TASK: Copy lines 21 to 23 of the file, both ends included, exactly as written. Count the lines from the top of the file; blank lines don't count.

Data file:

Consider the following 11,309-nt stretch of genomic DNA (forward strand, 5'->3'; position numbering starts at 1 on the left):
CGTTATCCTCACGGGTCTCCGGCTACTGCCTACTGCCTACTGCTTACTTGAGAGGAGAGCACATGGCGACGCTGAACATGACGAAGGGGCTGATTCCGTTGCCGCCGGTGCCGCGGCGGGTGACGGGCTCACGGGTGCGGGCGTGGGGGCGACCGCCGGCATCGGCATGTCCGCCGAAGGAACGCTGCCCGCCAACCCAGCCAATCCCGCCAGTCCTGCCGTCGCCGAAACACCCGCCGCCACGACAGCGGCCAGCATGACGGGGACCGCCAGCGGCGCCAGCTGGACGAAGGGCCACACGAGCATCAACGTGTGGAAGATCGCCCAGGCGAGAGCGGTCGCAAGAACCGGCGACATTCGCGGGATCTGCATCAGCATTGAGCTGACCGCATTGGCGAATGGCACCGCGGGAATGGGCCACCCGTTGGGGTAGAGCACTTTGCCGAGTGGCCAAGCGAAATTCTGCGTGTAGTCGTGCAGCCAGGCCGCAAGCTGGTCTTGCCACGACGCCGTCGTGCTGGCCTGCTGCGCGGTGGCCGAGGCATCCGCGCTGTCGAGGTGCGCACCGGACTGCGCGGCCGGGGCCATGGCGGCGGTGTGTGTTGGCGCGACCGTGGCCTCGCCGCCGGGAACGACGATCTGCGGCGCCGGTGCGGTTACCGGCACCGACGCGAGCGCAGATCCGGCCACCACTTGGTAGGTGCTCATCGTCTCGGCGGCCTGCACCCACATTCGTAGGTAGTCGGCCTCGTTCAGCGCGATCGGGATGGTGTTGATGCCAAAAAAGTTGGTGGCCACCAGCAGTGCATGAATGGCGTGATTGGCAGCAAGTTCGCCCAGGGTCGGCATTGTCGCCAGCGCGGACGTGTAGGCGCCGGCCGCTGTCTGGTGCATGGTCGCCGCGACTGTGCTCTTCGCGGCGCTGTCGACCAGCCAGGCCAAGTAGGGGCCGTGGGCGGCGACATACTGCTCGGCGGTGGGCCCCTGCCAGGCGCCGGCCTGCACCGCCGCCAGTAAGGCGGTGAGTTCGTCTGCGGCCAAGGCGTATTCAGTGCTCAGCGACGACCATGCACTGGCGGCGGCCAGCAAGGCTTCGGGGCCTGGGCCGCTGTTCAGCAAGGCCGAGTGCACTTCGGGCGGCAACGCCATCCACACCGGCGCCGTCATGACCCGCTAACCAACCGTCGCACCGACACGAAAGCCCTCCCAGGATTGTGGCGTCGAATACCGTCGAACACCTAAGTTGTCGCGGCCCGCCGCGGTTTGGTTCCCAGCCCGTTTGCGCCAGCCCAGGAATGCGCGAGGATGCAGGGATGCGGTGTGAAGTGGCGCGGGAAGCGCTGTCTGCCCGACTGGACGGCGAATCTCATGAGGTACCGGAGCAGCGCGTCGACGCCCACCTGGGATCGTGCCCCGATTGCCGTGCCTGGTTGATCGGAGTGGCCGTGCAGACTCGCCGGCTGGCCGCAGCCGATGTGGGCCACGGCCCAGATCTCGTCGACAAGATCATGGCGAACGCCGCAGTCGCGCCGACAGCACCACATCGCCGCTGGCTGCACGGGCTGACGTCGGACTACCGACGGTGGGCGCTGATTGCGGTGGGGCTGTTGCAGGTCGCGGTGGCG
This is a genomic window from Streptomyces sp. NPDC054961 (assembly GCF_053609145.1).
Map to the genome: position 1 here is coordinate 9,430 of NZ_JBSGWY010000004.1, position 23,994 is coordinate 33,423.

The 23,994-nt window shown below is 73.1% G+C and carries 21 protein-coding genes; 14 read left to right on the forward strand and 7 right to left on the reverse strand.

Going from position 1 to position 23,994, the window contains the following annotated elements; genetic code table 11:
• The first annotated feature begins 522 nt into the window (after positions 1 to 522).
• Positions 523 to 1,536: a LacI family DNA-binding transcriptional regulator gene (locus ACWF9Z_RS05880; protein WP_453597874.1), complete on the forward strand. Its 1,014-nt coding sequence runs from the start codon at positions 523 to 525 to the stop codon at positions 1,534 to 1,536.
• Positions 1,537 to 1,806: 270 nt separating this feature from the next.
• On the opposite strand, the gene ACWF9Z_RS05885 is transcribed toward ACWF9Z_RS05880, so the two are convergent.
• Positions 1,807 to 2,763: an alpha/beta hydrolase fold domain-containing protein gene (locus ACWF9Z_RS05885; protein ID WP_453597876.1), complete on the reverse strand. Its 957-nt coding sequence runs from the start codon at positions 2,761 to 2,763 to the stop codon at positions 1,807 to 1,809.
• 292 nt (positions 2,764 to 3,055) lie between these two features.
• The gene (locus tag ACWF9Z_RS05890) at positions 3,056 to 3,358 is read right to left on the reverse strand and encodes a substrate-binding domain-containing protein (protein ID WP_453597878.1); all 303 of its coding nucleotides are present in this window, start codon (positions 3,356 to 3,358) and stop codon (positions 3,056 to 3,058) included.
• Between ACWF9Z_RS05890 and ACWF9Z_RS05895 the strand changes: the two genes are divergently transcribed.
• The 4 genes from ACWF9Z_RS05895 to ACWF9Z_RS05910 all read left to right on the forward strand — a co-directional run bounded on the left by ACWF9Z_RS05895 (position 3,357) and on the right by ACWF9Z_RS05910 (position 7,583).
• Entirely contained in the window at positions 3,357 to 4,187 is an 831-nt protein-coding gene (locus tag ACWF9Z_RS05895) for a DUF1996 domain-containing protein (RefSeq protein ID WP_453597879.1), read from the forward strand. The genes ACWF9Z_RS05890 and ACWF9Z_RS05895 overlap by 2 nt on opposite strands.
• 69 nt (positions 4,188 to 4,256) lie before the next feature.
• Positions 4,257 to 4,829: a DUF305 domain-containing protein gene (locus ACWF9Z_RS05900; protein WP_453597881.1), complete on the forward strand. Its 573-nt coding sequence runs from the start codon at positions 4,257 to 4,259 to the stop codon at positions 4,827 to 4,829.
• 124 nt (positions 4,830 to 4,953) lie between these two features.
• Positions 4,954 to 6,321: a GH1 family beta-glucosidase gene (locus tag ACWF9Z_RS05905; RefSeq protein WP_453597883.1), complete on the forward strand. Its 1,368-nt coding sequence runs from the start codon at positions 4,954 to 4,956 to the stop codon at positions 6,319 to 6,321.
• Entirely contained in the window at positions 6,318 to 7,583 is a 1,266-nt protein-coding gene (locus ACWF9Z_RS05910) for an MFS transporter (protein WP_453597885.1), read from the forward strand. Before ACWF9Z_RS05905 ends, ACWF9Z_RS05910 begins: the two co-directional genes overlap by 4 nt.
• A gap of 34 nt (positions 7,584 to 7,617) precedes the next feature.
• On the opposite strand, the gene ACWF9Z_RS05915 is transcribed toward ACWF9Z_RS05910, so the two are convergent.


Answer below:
• Entirely contained in the window at positions 6,318 to 7,583 is a 1,266-nt protein-coding gene (locus ACWF9Z_RS05910) for an MFS transporter (protein WP_453597885.1), read from the forward strand. Before ACWF9Z_RS05905 ends, ACWF9Z_RS05910 begins: the two co-directional genes overlap by 4 nt.
• A gap of 34 nt (positions 7,584 to 7,617) precedes the next feature.
• On the opposite strand, the gene ACWF9Z_RS05915 is transcribed toward ACWF9Z_RS05910, so the two are convergent.